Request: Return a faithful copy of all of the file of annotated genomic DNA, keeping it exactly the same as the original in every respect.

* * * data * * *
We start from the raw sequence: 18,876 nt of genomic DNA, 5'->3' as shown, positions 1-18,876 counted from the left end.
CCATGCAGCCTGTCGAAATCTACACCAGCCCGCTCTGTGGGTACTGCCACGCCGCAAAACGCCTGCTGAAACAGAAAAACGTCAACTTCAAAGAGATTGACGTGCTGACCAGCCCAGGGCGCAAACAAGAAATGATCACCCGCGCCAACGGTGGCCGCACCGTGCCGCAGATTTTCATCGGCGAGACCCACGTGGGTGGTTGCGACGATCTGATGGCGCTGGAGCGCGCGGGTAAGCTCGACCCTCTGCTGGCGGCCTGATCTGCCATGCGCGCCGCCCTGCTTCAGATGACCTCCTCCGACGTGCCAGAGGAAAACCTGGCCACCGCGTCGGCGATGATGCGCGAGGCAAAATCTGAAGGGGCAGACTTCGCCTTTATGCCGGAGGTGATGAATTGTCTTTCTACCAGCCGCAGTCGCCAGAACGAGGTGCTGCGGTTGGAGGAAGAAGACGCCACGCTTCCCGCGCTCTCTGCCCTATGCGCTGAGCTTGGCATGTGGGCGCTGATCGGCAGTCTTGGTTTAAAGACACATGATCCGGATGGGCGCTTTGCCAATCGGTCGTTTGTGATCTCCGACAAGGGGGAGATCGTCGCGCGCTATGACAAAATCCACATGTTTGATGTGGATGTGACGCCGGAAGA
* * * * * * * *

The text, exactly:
We start from the raw sequence: 18,876 nt of genomic DNA, 5'->3' as shown, positions 1-18,876 counted from the left end.
CCATGCAGCCTGTCGAAATCTACACCAGCCCGCTCTGTGGGTACTGCCACGCCGCAAAACGCCTGCTGAAACAGAAAAACGTCAACTTCAAAGAGATTGACGTGCTGACCAGCCCAGGGCGCAAACAAGAAATGATCACCCGCGCCAACGGTGGCCGCACCGTGCCGCAGATTTTCATCGGCGAGACCCACGTGGGTGGTTGCGACGATCTGATGGCGCTGGAGCGCGCGGGTAAGCTCGACCCTCTGCTGGCGGCCTGATCTGCCATGCGCGCCGCCCTGCTTCAGATGACCTCCTCCGACGTGCCAGAGGAAAACCTGGCCACCGCGTCGGCGATGATGCGCGAGGCAAAATCTGAAGGGGCAGACTTCGCCTTTATGCCGGAGGTGATGAATTGTCTTTCTACCAGCCGCAGTCGCCAGAACGAGGTGCTGCGGTTGGAGGAAGAAGACGCCACGCTTCCCGCGCTCTCTGCCCTATGCGCTGAGCTTGGCATGTGGGCGCTGATCGGCAGTCTTGGTTTAAAGACACATGATCCGGATGGGCGCTTTGCCAATCGGTCGTTTGTGATCTCCGACAAGGGGGAGATCGTCGCGCGCTATGACAAAATCCACATGTTTGATGTGGATGTGACGCCGGAAGA